See a list of staff milestones for August 2015:
The Creative Research Activities Development and Enrichment (CRADLE) initiative is engaging with its fifth cohort of faculty this September and continues to experience interest and success.
The Office of the Provost and the Office of Research and Sponsored Programs (ORSP) coordinate the program. CRADLE aims to develop competitive external proposals that support multiyear research projects and creative activities. Fellows receive assistance from both internal and external consultants to improve their grantsmanship and to articulate a five-year career plan that incorporates proven strategies for developing and funding superior research and creative activities.
“We began CRADLE because we wanted to help faculty develop competitive grant proposals,” said Lori Messer, director of ORSP.
On Sept. 18, the new cohort will attend the first of four seminars, “Winning Grants,” that will cover federal grants. In December, another seminar focused on foundation and corporate grants will be held. Other CRADLE sessions will focus on quality and team building. Participants also work one-on-one with a grants consultant to develop 90-day contracts that outline their grant plans.
The seminars are open to non-CRADLE participants.
Michael Shuman and Robert Erhardt recently published an article in the Journal of Statistics Education, “Assistive Technologies for Second-Year Statistics Students who are Blind.” The article written by Shuman, interim director of Wake Forest’s Learning Assistance Center (LAC) and Erhardt, assistant professor of mathematics, focuses on the technology they developed to assist Kathryn Webster, an aspiring mathematician who also happens to be blind.
Kathryn, a junior from Greenwich, Conn., enrolled in a course in statistics covering topics requiring her to both interpret and produce three sets of materials: mathematical writing, computer programming, and visual displays of data. While some resources for blind students taking mathematics courses or introductory statistics courses were available, none were adequate to assist Kathryn.
In addition to providing academic support to all Wake Forest students through coaching and peer tutoring, the LAC exists to enable students with disabilities to experience equal access to the academic, social, and recreational activities and programs at the University.
Though Wake Forest is a smaller institution than other similar private schools, the University still has a number of undergraduates with disabilities who request accommodations. Though Kathryn brought some of her own assistive technology with her to campus, Shuman was struggling with a novel way of representing visual data for her related to her math courses.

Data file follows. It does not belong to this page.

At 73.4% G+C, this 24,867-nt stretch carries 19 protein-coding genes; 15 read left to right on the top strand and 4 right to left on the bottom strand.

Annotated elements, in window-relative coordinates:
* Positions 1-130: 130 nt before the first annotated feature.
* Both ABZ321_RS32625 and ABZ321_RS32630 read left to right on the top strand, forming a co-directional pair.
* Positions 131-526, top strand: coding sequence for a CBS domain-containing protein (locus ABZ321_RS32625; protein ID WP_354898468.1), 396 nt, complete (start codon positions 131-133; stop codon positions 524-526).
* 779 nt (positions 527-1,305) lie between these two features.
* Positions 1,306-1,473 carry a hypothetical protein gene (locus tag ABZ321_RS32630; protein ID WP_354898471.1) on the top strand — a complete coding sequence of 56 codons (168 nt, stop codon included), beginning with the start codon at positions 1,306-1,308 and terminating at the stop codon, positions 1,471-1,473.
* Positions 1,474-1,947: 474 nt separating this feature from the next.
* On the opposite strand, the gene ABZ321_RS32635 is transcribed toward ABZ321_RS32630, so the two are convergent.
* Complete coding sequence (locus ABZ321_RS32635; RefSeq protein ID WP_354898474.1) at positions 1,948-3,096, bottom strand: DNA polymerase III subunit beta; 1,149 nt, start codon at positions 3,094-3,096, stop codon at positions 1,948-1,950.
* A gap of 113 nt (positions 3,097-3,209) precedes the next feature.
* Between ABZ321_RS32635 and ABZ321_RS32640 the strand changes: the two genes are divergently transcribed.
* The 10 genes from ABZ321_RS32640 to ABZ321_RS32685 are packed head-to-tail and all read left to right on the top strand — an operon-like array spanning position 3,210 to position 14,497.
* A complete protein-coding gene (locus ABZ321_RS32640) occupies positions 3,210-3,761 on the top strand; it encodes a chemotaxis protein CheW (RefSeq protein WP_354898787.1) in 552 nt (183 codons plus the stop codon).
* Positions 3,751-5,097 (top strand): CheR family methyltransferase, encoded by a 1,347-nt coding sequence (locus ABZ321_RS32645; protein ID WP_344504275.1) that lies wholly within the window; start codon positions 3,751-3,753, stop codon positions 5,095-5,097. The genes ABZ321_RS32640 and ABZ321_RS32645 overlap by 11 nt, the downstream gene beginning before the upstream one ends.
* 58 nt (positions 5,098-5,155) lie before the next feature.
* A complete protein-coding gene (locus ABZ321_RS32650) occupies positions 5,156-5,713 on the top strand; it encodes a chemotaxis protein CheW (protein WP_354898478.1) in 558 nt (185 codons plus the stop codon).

August 7th, 2015 | Staff News
Katy Harriger, professor and chair of politics and international affairs, has contributed to the WakeUnited Campaign for most of her 30 years at Wake Forest. “I understand the privileges I have as a college professor, and I have always believed that if you have the capacity to give to make your community better, that’s what you should do,” says Harriger.
On many occasions, she has happily served as her departmental liaison for the campaign because she believes in the work United Way does to alleviate unequal access to education, food, legal services and health care. “These are issues that I wish were more adequately addressed through our political system, but since they are not,” says Harriger, “I think it’s incumbent upon those of us who have access to these essentials to do what we can to make sure that others do as well.”
Harriger is a member of the Women’s Leadership Council, which reflects her particular interest in recent years on projects related to improving the high school graduation rate in Forsyth County. “This focus proves that when resources and attention are focused on an issue, change can happen,” says Harriger. “Charitable giving is not a substitute for effective democratic government that works for all, but it is a very important supplement and helps close crucial gaps in services.”